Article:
the date of the sutton hoo coins / alan m. stahl and w.a. oddy

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  • 8/20/2019 The date of the Sutton Hoo coins / Alan M. Stahl and W.A. Oddy

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    The Date of the Sutton Hoo Coins

    ALAN M. STAHL and W. A.   ODDY

    Thirty-seven gold coins were found in the purse of the Sutton Roo burial, all apparently minted   inMerovingian

    France.   I   Only four of these coins bear the name of a ruler. Three are coins in the name of the Byzantine emperor 

    Maurice Tiberius, bearing the mint signatures of the French town of Arles [SH.27], Valence [SH.26] and Venasque

    [SH.ll].' As it is unlikely that these coins were minted under any effective Byzantine authority, they are known

    as quasi-imperial issues (Germanic imitations of Byzantine coins with no mint attributions are known as pseudo-

    imperial coins). Their value for chronology is to place the gathering of the Sutton   HOD   coins some time after 

    Maurice's accession   in582. Provencal coins   in the name of Maurice appear to have been minted in two phases;

    first, with   a simple cross reverse, and, then with a circle separating the cross from the legend. The transition from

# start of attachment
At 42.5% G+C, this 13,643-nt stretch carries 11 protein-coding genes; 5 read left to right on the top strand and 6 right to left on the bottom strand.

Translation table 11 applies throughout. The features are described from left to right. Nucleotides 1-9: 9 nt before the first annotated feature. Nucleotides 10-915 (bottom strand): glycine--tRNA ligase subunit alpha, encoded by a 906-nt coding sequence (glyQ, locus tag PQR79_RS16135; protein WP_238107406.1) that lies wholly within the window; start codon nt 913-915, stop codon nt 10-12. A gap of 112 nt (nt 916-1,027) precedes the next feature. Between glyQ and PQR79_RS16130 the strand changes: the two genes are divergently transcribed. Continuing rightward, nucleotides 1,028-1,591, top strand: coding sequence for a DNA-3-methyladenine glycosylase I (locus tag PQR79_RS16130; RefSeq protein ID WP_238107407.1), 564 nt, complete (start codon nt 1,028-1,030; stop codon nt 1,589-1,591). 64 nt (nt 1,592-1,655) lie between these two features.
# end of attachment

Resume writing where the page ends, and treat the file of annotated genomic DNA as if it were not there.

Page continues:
type one to type two has been dated to about 595.' As two of the Sutton Hoo coins are of the later type, we have

    a tentative   terminus post quem   of 595 for the parcel.

    The only coin in the group with the name of a Frankish ruler identifies a king Theodcbert and has no mint

    designation [SH.2]. There were two Merovingian kings of this name: Theodebert It   in the first half of the sixth

    century, and Theodebert II, 595-{j12. Coins clearly of Theodebert I are closely modelled after those of his

    Byzantine contemporaries, and, like them, have a winged figure on the reverse. The Sutton Hoo piece bears a reverse cross, which is unknown in Mediterranean gold coinage until the fourth quarter of the sixth century." If 

    the Sutton Hoo coin were to be attributed. to Theodebert I, the cross would have to be seen as an innovation of his

    which was then ignored for    several   decades and then widely revived.   It is more likely that this coin is of 

    Tbeodebert II, following prototypes of Byzantine and quasi-imperial issues. This would give the only royal coin

    in the Sutton lIoo parcel a date of post-595, consistent with the two coins from the second period of the coinage

    of Maurice from Provence.

    While these four coins give a date of 595 after which the Sutton Hoo hoard must have been deposited, they are

    less useful for giving a date before which the parcel was assembled. The coins in the name of Maurice are from

    Provence, in the south of Frankish Gaul, so they may well be earlier than the bulk of coins, which were minted 

    nearer England. In so small an assemblage, the lack of later dated coins cannot be taken to demonstrate a burial

    during or soon after the reign of Maurice or Theodebert; to determine a date for the parcel as a whole, it is

    necessary to establish some sort of chronology for the other, non-royal, coins.'